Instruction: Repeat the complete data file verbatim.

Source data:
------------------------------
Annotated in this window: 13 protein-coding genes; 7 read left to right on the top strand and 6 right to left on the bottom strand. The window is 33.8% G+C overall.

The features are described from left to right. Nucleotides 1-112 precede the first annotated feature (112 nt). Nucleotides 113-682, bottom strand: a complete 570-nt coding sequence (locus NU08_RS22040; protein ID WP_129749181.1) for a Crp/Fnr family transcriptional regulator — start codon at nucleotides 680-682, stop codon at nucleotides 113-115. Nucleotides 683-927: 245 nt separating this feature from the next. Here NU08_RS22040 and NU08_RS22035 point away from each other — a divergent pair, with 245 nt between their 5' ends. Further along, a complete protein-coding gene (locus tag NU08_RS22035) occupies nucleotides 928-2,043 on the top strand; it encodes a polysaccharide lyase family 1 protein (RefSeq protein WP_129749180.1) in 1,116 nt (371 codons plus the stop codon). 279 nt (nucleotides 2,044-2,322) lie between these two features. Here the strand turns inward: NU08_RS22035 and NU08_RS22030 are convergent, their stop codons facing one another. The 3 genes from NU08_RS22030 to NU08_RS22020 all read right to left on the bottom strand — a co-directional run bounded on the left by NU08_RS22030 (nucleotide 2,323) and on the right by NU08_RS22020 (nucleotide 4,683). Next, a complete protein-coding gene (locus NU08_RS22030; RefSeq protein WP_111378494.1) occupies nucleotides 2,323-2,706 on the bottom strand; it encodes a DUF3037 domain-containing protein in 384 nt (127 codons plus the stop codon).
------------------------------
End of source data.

Annotated in this window: 13 protein-coding genes; 7 read left to right on the top strand and 6 right to left on the bottom strand. The window is 33.8% G+C overall.

The features are described from left to right. Nucleotides 1-112 precede the first annotated feature (112 nt). Nucleotides 113-682, bottom strand: a complete 570-nt coding sequence (locus NU08_RS22040; protein ID WP_129749181.1) for a Crp/Fnr family transcriptional regulator — start codon at nucleotides 680-682, stop codon at nucleotides 113-115. Nucleotides 683-927: 245 nt separating this feature from the next. Here NU08_RS22040 and NU08_RS22035 point away from each other — a divergent pair, with 245 nt between their 5' ends. Further along, a complete protein-coding gene (locus tag NU08_RS22035) occupies nucleotides 928-2,043 on the top strand; it encodes a polysaccharide lyase family 1 protein (RefSeq protein WP_129749180.1) in 1,116 nt (371 codons plus the stop codon). 279 nt (nucleotides 2,044-2,322) lie between these two features. Here the strand turns inward: NU08_RS22035 and NU08_RS22030 are convergent, their stop codons facing one another. The 3 genes from NU08_RS22030 to NU08_RS22020 all read right to left on the bottom strand — a co-directional run bounded on the left by NU08_RS22030 (nucleotide 2,323) and on the right by NU08_RS22020 (nucleotide 4,683). Next, a complete protein-coding gene (locus NU08_RS22030; RefSeq protein WP_111378494.1) occupies nucleotides 2,323-2,706 on the bottom strand; it encodes a DUF3037 domain-containing protein in 384 nt (127 codons plus the stop codon).